A perennial concern of corporate sustainability professionals — how to nurture employee buy-in for the organization’s programs and strategy — easily could have been sidelined during the COVID-19 pandemic, as companies everywhere shifted to accommodate remote workforces.
But heightened awareness about environmental and social issues over the past year has made these initiatives more timely than ever. Leading companies, including tech firms Microsoft and Akamai, are expanding their focus into new realms — ones that explore the intersection of sustainability and human health, or that allow employees to take action to reduce their own impact at home and in the communities where they live.
“Many employees want to live out their personal values at work and are asking for these programs,” said Richard Keiser, CEO and founder of community solar company Common Energy, during the GreenBiz webcast last week about engaging employees in sustainability.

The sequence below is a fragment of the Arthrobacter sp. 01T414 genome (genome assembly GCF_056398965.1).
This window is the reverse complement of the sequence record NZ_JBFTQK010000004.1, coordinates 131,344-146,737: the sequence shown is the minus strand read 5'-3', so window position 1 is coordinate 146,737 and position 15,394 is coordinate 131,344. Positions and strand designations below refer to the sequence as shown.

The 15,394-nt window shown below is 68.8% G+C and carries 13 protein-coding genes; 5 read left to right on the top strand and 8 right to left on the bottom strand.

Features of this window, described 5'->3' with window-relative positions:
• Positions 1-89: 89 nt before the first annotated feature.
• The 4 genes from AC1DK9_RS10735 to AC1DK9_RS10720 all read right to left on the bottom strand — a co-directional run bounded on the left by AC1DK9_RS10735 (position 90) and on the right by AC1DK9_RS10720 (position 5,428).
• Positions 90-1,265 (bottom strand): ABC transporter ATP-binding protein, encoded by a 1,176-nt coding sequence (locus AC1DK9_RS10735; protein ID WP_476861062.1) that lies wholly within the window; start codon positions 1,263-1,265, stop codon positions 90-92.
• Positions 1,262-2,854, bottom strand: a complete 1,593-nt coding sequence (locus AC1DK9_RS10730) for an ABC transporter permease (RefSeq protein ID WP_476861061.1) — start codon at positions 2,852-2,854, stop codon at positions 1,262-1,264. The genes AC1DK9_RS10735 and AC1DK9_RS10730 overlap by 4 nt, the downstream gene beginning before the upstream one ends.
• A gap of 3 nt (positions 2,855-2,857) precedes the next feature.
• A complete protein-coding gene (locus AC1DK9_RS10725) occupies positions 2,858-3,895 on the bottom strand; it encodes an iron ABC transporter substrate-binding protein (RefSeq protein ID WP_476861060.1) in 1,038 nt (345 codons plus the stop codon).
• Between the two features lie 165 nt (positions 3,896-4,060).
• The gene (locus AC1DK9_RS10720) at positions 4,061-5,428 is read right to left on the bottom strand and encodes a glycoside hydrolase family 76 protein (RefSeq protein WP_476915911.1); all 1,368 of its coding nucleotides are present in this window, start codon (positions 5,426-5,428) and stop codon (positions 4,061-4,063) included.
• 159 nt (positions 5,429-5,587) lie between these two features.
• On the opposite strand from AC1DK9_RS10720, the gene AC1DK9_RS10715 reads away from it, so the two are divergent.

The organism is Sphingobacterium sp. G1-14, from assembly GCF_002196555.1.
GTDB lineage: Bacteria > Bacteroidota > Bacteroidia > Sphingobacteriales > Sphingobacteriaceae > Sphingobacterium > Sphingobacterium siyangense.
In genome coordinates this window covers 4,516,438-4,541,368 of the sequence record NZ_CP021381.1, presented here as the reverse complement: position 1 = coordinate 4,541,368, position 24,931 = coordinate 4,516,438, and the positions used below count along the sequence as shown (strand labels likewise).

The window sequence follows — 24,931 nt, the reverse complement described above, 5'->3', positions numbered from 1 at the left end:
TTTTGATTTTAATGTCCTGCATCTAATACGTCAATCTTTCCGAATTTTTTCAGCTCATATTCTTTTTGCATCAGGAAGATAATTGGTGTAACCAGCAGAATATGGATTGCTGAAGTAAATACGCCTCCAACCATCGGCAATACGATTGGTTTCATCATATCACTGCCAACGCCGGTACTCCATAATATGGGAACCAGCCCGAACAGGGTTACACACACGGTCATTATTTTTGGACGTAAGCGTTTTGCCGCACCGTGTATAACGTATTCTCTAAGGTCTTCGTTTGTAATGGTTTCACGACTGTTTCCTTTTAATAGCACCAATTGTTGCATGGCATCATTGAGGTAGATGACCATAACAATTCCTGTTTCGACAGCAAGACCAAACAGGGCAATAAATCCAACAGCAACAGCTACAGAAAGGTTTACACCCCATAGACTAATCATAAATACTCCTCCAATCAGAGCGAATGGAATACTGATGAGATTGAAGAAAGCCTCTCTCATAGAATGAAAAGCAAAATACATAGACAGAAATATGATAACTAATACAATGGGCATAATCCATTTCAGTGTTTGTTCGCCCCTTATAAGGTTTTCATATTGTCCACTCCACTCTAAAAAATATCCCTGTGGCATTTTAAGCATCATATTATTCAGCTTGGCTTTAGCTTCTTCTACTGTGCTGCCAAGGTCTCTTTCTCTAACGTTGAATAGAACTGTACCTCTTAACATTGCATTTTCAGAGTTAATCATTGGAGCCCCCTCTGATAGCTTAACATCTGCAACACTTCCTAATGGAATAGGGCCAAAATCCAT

Over the past several years, Common Energy has developed and refined a Clean Energy Benefits program, through which a company’s employees can enroll in community solar projects as a way of addressing their personal carbon footprint — at no cost to either it or its employees.
As of early April, employees at companies including Akamai, Corning, LinkedIn, Microsoft and VMware had enrolled in projects across four states including Illinois, Massachusetts and New York, and representing a cumulative clean power capacity of 50 megawatts. In aggregate, Common Energy has 70 projects across nine states, according to the press release about the initiative. Aside from those already mentioned, the company has a presence in Maine, Maryland, Minnesota, New Jersey, Oregon and Rhode Island.